Overlapping oviposition and chemical defense of eggs in two co-occurring species of ladybird predators of aphids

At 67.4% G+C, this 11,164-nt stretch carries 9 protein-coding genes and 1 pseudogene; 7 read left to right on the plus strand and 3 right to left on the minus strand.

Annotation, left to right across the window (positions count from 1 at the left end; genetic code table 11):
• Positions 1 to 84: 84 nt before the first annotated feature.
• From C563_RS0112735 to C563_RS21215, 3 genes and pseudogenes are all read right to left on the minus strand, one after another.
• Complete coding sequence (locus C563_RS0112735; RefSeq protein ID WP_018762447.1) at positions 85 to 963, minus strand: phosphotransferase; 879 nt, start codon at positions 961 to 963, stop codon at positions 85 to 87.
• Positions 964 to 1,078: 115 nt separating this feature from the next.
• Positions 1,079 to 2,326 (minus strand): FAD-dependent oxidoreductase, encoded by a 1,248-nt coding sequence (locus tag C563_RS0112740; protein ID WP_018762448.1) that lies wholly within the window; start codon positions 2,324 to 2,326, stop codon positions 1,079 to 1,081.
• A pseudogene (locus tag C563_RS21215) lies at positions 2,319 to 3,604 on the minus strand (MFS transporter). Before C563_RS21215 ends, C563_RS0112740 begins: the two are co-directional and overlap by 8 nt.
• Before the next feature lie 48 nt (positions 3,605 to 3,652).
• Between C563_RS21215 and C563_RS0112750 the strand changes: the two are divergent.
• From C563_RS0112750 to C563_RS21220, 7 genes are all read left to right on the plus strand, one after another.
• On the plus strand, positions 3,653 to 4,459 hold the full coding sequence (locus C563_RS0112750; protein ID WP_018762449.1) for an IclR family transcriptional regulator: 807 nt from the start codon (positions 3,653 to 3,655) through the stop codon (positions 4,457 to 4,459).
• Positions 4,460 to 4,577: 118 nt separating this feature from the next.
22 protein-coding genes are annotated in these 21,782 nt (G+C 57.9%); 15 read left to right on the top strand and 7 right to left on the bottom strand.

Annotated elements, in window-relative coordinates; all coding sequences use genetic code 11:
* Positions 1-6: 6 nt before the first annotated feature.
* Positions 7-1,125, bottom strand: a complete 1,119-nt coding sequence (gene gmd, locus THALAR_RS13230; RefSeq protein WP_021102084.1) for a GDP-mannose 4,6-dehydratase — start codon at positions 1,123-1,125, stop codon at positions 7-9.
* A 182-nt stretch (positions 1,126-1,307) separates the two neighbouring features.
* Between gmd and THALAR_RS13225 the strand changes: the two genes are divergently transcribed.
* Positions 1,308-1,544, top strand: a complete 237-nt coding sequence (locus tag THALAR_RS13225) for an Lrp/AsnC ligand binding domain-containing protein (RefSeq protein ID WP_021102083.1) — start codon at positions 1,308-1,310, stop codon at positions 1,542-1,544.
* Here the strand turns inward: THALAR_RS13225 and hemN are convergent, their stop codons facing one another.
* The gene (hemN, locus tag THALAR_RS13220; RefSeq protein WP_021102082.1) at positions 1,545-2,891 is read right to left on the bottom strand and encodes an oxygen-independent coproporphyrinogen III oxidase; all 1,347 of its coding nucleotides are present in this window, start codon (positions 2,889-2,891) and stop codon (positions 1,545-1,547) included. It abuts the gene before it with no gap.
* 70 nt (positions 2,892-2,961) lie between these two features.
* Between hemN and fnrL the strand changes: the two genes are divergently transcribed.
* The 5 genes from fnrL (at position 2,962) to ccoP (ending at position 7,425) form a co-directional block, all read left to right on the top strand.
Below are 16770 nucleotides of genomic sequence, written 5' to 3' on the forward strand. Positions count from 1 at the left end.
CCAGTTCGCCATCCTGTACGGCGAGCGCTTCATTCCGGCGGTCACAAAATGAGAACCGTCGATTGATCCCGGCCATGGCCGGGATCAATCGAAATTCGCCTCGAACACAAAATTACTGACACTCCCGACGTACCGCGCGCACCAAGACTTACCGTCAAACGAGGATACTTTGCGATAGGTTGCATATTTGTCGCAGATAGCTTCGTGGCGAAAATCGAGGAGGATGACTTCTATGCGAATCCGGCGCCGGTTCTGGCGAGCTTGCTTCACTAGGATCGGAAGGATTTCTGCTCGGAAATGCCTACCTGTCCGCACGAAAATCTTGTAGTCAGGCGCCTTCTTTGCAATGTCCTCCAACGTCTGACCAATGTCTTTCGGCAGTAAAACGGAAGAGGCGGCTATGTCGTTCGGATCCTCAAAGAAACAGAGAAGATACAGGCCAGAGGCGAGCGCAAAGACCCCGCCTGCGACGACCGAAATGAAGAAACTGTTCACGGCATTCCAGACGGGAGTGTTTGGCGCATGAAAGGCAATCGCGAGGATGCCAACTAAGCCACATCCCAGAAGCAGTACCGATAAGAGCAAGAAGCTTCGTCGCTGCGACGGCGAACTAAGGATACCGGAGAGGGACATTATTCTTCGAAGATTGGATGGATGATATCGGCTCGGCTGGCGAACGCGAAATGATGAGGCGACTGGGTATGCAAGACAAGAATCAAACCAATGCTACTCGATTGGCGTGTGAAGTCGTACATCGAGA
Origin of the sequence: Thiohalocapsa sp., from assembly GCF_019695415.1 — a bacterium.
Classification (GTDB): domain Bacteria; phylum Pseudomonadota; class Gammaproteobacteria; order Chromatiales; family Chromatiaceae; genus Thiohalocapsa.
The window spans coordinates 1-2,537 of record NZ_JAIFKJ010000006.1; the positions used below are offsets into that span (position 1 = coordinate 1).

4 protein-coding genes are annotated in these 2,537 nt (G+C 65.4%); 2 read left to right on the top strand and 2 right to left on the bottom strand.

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Oviposition behavior in two co-occurring species of predatory ladybirds of aphids were investigated. The two species of beetles often shared the same aphid colonies in bean plants in space and time and showed a similar oviposition pattern in response to aphid abundance. Overlapping oviposition presents potential risks of interspecific predation of eggs in unstable aphid colonies. Eggs in clusters by two ladybird species, Menochilus sexmaculatus and Coccinella transversalis, were defended from reciprocal predation and the defense was found to be chemical. Eggs occurring singly were found to be highly vulnerable to predation. Strength of chemical defense significantly increased from single eggs to eggs in mixed clusters and eggs in pure clusters. Results are not only consistent with the hypothesis that eggs in clusters are better protected from natural enemies but also extend the ambit of the hypothesis that coexisting ladybird predators have evolved to avoid the risks of heterospecific predation of eggs in a patch.
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